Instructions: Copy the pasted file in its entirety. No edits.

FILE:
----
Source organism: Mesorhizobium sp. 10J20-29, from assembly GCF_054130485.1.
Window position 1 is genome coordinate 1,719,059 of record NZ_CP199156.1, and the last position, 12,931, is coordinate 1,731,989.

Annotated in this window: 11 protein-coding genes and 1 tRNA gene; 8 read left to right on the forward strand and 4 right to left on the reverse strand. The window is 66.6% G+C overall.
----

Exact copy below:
Source organism: Mesorhizobium sp. 10J20-29, from assembly GCF_054130485.1.
Window position 1 is genome coordinate 1,719,059 of record NZ_CP199156.1, and the last position, 12,931, is coordinate 1,731,989.

Annotated in this window: 11 protein-coding genes and 1 tRNA gene; 8 read left to right on the forward strand and 4 right to left on the reverse strand. The window is 66.6% G+C overall.